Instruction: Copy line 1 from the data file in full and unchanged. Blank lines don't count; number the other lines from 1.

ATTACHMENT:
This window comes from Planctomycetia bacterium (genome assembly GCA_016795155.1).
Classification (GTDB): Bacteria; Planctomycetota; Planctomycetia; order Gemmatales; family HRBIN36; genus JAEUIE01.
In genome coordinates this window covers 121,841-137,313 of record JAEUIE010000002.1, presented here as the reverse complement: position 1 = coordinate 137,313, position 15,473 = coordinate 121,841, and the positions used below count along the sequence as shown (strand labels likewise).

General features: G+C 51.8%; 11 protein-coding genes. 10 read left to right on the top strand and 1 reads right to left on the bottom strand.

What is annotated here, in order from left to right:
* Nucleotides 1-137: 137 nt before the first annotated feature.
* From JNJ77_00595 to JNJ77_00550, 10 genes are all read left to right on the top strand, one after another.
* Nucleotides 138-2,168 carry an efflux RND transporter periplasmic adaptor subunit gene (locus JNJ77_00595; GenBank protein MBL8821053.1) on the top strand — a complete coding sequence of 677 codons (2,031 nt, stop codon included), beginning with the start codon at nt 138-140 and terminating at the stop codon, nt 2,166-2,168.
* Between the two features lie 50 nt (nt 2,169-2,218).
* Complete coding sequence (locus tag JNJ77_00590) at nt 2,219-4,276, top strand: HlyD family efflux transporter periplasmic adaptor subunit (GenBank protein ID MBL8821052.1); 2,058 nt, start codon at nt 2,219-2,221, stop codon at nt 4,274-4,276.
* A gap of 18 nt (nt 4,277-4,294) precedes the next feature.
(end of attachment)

This window comes from Planctomycetia bacterium (genome assembly GCA_016795155.1).